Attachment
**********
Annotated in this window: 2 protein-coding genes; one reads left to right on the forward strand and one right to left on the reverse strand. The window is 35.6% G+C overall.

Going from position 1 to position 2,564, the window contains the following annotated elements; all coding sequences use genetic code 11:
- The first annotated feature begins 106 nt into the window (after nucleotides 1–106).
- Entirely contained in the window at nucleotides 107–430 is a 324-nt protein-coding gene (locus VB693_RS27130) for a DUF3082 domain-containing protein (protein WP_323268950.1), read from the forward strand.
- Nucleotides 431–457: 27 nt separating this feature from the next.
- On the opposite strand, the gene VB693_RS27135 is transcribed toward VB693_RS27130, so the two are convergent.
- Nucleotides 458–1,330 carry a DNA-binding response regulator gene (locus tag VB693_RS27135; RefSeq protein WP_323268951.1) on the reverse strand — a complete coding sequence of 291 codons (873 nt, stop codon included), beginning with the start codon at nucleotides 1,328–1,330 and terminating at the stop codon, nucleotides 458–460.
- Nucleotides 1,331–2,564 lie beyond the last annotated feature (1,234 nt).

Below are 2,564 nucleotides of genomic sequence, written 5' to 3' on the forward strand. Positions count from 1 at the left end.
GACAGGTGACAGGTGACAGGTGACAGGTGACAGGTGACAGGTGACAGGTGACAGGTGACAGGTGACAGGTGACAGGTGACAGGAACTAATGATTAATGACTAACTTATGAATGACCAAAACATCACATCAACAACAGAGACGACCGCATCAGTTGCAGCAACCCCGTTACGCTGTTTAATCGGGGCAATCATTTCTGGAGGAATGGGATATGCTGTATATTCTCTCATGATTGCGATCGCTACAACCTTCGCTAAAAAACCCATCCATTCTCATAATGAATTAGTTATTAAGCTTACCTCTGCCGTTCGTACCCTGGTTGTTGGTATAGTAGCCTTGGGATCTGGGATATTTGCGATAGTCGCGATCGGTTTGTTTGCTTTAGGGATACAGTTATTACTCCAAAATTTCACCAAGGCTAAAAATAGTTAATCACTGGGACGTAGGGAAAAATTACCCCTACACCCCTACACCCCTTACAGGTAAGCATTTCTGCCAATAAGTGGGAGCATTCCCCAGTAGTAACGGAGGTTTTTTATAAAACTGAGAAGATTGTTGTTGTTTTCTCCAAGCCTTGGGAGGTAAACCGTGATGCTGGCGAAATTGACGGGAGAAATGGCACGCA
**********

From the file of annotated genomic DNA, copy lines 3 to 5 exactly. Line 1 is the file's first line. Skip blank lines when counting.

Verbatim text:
- The first annotated feature begins 106 nt into the window (after nucleotides 1–106).
- Entirely contained in the window at nucleotides 107–430 is a 324-nt protein-coding gene (locus VB693_RS27130) for a DUF3082 domain-containing protein (protein WP_323268950.1), read from the forward strand.
- Nucleotides 431–457: 27 nt separating this feature from the next.